From Zimbabwe to Canada: Rethinking HIV Care with a Trail-blazing Model

From Zimbabwe to Canada: Rethinking HIV Care with a Trail-blazing Model

December 8, 2023
Contributors
Michelle Muchetu
Social Worker, Ribbon Rouge Foundation
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On my recent trip to Zimbabwe, I stepped into a clinic and discovered a trailer for HIV testing. At first, I was fascinated as I believed that this is something that could potentially revolutionize the system back home in Canada. What seemingly was a simple visit to a community clinic opened my eyes even further to a healthcare model worth sharing.

The clinic operated with a streamlined approach. It began with group pre-counseling sessions, not just to inform but to listen and gauge understanding about HIV. Then, in private, individuals could speak freely with the nurse about their personal reasons for testing, and choose the type of test they preferred, either a finger prick or an oral swab.

After the test is completed, clients are asked to wait for the result. The nurse uses this time to assess their mood,predict possible reactions, and offers them a chance to think if they would like to hear about their results. Results are shared only if individuals are ready to hear their test result. If not, they are free to leave the clinic. This is followed by harm reduction counselling.

In Canada, the journey from testing to treatment can be burdensome...

The nurse also informs the client that this result does not necessarily indicate your partner’s status. Clients are encouraged to bring their partner. The nurse does not notify the partner but leaves it to the client to determine if they want their partner to know about their status or not.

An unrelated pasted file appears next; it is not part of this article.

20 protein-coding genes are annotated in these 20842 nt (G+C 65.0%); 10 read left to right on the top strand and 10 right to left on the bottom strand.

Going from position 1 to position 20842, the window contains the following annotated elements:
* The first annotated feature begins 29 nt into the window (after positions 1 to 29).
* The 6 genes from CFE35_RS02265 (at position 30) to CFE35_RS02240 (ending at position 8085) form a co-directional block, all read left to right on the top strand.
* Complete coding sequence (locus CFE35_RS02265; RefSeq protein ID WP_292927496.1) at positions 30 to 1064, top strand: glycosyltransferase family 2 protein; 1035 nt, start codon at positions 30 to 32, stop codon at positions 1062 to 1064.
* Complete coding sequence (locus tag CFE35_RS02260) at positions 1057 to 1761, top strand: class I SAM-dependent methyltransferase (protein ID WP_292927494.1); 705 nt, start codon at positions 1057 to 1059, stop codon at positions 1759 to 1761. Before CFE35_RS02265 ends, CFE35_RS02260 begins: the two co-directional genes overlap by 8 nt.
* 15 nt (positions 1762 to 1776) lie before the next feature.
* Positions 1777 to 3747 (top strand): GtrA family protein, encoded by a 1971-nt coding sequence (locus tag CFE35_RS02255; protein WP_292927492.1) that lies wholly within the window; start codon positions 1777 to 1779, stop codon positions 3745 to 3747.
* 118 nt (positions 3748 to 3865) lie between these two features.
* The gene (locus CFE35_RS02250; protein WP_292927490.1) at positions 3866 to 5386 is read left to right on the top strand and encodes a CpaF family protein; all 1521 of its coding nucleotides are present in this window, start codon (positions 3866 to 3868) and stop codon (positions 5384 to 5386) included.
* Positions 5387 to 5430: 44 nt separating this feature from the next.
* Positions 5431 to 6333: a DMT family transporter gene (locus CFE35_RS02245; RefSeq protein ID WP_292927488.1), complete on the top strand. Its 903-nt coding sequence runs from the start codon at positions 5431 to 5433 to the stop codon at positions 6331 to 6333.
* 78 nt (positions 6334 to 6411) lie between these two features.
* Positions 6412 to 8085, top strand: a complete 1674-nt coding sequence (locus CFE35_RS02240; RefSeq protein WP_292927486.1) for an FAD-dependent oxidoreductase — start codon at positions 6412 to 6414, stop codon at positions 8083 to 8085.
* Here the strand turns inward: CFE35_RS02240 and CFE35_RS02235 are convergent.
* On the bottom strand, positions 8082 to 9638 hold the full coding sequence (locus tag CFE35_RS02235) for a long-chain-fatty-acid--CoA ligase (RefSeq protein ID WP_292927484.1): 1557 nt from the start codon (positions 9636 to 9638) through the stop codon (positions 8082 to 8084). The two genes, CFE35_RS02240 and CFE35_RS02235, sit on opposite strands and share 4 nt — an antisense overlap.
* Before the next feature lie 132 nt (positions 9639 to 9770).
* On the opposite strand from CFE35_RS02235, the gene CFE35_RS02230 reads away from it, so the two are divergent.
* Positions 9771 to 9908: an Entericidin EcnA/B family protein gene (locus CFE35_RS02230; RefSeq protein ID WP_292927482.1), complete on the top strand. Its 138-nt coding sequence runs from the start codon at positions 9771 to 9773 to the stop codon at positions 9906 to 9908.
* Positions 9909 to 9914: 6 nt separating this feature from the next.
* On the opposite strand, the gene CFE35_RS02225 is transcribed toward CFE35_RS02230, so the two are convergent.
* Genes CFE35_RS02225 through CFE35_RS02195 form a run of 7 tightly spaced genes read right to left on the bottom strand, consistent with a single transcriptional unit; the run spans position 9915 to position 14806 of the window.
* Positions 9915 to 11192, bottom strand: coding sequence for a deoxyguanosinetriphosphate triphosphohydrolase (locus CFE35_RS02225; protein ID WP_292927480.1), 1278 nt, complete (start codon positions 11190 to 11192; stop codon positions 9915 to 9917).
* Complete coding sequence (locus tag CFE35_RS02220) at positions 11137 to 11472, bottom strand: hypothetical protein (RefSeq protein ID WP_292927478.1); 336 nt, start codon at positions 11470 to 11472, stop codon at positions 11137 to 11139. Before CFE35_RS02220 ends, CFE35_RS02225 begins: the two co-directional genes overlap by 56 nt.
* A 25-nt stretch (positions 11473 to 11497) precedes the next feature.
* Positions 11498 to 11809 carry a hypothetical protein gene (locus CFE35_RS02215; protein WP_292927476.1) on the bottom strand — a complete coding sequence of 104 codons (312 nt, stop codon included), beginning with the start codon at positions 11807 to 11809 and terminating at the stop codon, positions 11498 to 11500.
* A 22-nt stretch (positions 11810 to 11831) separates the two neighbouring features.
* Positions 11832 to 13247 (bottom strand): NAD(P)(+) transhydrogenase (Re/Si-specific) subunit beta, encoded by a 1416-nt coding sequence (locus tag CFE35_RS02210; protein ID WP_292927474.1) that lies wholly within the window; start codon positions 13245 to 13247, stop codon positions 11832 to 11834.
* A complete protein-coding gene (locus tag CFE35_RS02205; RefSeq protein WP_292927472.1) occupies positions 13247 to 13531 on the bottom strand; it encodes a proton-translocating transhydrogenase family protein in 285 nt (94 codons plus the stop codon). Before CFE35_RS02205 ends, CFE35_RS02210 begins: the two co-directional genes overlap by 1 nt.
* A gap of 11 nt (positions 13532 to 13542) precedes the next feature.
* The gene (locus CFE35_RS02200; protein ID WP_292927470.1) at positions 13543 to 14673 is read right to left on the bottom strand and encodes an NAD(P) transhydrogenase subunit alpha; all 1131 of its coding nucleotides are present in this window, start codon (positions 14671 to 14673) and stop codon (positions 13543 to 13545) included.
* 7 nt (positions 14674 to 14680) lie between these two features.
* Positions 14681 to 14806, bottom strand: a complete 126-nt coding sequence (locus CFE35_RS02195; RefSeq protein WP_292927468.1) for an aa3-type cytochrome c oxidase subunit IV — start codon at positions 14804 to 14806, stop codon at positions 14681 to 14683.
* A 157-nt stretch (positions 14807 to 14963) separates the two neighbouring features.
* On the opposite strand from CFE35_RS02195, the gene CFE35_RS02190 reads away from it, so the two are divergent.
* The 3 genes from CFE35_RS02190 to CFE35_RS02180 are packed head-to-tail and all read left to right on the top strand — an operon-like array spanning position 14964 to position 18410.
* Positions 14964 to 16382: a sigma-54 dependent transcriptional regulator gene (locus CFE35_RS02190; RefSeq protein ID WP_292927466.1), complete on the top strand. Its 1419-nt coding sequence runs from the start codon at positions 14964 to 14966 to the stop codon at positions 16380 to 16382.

Immediate Care: The 'Test and Treat' Model

When it comes to HIV care, timing is everything, and the clinic's 'test and treat' model is a game-changer. Here, patients with positive results are given a week's supply of medication right away before a confirmatory test.

Canada's social workers, peer supporters, and outreach staff are untapped community resources in HIV care. They are the bridge between people and the healthcare system.

This contrasts greatly with Canada's system. While Canadian healthcare excels in many areas, when it comes to HIV care, the journey from testing to treatment can be burdensome—a series of referrals and appointments that delays treatment and can increase patient’s anxiety.

A Call for Change

The lesson from Zimbabwe is clear: simplify to amplify care. This means reducing the complexity from testing to treatment and empowering frontline workers to deliver care promptly. By doing so, we could see an increase in testing and a reduction in the stress and cost associated with care.

Some Recommendations...

Canada's social workers, peer supporters, and outreach staff are untapped community resources in HIV care. They are the bridge between people and the healthcare system. These professionals excel at connecting clients to services, and shifting tasks of counseling, testing and prevention to them could be important in providing immediate care. Enhancing their training could lead them to deliver a more cohesive care experience.

Creating welcoming and supportive healthcare settings is critical.

To fight HIV effectively, we must engage more people in getting tested. Creating welcoming and supportive healthcare settings is critical. Adopting Zimbabwe's patient-focused methods could transform Canada's HIV care for the better.

And always know that right here on the I-AM website, everyone is always welcomed to find support and resources surrounding HIV self-testing and connecting to care, as well to get free HIV self-tests.

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